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Article

Companion Animal Relationships and Adolescent Loneliness during COVID-19

1
Department of Clinical Sciences, Cummings School of Veterinary Medicine, Tufts University, North Grafton, MA 01536, USA
2
Jonathan M. Tisch College of Civic Life, Tufts University, Medford, MA 02155, USA
3
Wellesley Centers for Women, Wellesley College, Wellesley, MA 02481, USA
4
Lynch Research Associates, Natick, MA 01760, USA
*
Author to whom correspondence should be addressed.
Academic Editor: Mark J. Farnworth
Animals 2021, 11(3), 885; https://doi.org/10.3390/ani11030885
Received: 11 February 2021 / Revised: 13 March 2021 / Accepted: 16 March 2021 / Published: 19 March 2021
This study assessed the relationship between pet ownership, pet attachment, loneliness, and coping with stress before and during the COVID-19 pandemic. Contrary to our hypotheses, results did not support the presence of a buffering effect of pet ownership on loneliness, with pet ownership predicting increases in loneliness from pre-pandemic to during the pandemic. Dog owners showed lower levels of loneliness prior to the pandemic as well as higher levels of attachment, suggesting possible species-level differences in these relationships. Pet owners also reported spending time with their pet as a highly used strategy for coping with stress, suggesting that future research should explore the role of pets in coping with stress and social isolation during the pandemic. These results indicate that the relationship between pet ownership and adolescent loneliness during the pandemic is complex and warrants further research.
The pandemic associated with the emergence of the novel coronavirus (COVID-19) is an unprecedented historical event with the potential to significantly impact adolescent loneliness. This study aimed to explore the role of companion animals and attachment to pets in the context of the pandemic. We used longitudinal quantitative survey data collected prior to and during the pandemic to assess the role of pets in predicting adolescent loneliness. Pet ownership was not a significant predictor of loneliness before the pandemic, but did predict higher levels of loneliness during COVID-19 as well as higher increases in loneliness from before to during the pandemic. Dog ownership predicted lower levels of loneliness prior to, but not during the pandemic, and dog owners were significantly more attached to their pets than non-dog pet owners. Adolescents with pets reported spending more time with their pets during the pandemic, and frequently reported pet interactions as a strategy for coping with stress. Overall, the results from this study did not support the presence of a buffering effect of companion animals on loneliness for adolescents and indicate complexity in the relationships between pet ownership, attachment, loneliness, and coping with stress. These results suggest a need for additional research further assessing how features of the relationship such as species and relationship quality might contribute to adolescent mental health outcomes. View Full-Text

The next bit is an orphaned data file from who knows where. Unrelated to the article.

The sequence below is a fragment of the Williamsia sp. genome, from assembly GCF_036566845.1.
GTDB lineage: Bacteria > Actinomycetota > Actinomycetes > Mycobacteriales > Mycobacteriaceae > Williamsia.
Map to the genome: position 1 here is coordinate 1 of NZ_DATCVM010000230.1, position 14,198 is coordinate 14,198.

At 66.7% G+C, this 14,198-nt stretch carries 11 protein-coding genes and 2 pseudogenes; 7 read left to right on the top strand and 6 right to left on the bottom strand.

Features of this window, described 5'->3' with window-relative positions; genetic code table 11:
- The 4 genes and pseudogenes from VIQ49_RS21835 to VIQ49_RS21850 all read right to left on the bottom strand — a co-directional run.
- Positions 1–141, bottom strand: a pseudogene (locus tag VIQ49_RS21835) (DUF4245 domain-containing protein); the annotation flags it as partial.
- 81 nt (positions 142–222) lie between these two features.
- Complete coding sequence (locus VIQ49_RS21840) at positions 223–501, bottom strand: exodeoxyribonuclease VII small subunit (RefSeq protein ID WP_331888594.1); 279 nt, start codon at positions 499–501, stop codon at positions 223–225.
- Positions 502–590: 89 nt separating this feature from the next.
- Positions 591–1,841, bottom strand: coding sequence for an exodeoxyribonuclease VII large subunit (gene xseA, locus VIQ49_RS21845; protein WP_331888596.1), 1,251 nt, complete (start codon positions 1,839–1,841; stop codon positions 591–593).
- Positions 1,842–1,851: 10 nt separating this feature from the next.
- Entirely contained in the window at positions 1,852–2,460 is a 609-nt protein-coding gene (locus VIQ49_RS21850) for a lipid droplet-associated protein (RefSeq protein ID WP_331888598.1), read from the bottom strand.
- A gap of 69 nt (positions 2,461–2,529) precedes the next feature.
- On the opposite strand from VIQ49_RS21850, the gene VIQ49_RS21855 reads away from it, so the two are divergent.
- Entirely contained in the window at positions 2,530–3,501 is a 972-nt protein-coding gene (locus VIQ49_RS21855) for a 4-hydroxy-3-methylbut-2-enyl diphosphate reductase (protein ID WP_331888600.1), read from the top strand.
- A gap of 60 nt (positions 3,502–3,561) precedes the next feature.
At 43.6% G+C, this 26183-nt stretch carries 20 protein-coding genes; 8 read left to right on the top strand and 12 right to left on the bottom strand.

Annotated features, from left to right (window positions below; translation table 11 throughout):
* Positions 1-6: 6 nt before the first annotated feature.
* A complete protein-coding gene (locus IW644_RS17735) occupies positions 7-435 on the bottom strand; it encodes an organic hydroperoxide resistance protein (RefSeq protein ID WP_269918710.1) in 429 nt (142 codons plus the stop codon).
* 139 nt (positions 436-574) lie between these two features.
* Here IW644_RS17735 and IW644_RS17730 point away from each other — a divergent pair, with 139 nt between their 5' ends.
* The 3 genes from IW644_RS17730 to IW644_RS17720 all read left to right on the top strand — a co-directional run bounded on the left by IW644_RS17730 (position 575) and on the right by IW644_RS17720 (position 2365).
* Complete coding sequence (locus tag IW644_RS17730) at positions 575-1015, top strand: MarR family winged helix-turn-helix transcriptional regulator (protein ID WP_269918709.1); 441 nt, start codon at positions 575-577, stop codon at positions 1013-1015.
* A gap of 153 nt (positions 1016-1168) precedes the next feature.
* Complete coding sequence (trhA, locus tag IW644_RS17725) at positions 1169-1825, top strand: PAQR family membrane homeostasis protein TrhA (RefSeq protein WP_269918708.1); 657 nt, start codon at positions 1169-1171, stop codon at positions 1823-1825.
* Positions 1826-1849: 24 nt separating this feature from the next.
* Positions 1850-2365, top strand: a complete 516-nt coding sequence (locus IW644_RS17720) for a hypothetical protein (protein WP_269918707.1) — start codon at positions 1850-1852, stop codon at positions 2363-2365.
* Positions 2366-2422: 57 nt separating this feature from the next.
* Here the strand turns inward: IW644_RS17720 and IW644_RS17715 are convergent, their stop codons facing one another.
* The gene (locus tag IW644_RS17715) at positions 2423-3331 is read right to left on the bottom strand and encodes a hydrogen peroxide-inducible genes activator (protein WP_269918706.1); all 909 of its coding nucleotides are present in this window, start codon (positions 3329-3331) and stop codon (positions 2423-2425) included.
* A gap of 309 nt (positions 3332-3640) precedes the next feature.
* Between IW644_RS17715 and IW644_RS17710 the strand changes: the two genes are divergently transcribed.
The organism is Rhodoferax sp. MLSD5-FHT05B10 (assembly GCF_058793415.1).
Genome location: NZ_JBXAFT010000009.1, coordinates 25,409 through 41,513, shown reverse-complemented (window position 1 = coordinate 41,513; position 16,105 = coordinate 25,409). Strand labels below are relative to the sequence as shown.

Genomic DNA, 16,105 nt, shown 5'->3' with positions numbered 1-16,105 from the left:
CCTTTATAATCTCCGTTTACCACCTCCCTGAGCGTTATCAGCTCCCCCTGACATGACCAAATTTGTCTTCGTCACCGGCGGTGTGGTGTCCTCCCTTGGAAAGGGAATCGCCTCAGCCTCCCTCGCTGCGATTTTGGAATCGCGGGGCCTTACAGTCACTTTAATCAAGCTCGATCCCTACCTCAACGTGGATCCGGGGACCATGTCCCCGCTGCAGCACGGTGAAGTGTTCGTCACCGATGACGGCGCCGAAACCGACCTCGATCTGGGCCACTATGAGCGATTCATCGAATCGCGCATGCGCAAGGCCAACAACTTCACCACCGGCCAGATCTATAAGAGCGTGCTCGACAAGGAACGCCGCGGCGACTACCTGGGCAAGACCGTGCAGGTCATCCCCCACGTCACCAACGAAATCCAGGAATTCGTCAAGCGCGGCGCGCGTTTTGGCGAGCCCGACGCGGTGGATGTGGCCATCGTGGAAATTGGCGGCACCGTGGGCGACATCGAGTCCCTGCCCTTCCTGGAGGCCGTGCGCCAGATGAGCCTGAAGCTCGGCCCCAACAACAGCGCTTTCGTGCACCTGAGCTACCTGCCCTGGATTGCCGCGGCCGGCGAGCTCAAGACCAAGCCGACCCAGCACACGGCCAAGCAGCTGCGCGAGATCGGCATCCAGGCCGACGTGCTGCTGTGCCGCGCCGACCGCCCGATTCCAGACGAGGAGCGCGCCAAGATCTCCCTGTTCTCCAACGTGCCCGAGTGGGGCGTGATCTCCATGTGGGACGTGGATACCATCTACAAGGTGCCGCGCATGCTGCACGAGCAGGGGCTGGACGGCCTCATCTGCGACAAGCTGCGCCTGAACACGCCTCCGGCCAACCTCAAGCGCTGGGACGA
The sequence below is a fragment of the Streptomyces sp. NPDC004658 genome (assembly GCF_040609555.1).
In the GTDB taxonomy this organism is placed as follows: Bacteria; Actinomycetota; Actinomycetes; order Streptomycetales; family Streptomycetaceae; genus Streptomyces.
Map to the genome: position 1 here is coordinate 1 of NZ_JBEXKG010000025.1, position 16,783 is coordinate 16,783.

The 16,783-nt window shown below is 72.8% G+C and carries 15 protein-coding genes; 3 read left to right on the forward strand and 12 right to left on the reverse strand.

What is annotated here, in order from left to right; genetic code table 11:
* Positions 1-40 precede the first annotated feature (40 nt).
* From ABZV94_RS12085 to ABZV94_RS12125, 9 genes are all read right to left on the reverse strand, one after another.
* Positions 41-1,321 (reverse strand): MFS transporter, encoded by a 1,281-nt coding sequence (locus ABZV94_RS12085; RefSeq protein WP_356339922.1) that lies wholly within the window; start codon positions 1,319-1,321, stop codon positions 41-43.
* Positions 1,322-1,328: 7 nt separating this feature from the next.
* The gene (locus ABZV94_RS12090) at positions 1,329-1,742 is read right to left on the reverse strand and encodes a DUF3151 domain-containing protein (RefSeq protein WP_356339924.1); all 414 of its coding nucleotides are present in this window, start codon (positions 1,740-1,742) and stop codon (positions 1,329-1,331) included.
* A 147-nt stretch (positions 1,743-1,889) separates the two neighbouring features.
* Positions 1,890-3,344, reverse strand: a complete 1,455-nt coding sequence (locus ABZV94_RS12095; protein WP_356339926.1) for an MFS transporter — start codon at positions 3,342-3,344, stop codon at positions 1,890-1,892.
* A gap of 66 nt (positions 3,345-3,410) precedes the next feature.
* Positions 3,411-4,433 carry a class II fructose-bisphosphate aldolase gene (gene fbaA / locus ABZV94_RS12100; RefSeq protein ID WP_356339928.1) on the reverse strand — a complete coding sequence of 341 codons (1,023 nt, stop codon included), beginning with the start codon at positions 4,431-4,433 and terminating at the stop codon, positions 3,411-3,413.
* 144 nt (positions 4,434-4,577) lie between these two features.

Keywords: human-animal interaction; pet ownership; loneliness; adolescence; COVID-19 human-animal interaction; pet ownership; loneliness; adolescence; COVID-19
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MDPI and ACS Style

Mueller, M.K.; Richer, A.M.; Callina, K.S.; Charmaraman, L. Companion Animal Relationships and Adolescent Loneliness during COVID-19. Animals 2021, 11, 885. https://doi.org/10.3390/ani11030885

AMA Style

Mueller MK, Richer AM, Callina KS, Charmaraman L. Companion Animal Relationships and Adolescent Loneliness during COVID-19. Animals. 2021; 11(3):885. https://doi.org/10.3390/ani11030885

Chicago/Turabian Style

Mueller, Megan K., Amanda M. Richer, Kristina S. Callina, and Linda Charmaraman. 2021. "Companion Animal Relationships and Adolescent Loneliness during COVID-19" Animals 11, no. 3: 885. https://doi.org/10.3390/ani11030885

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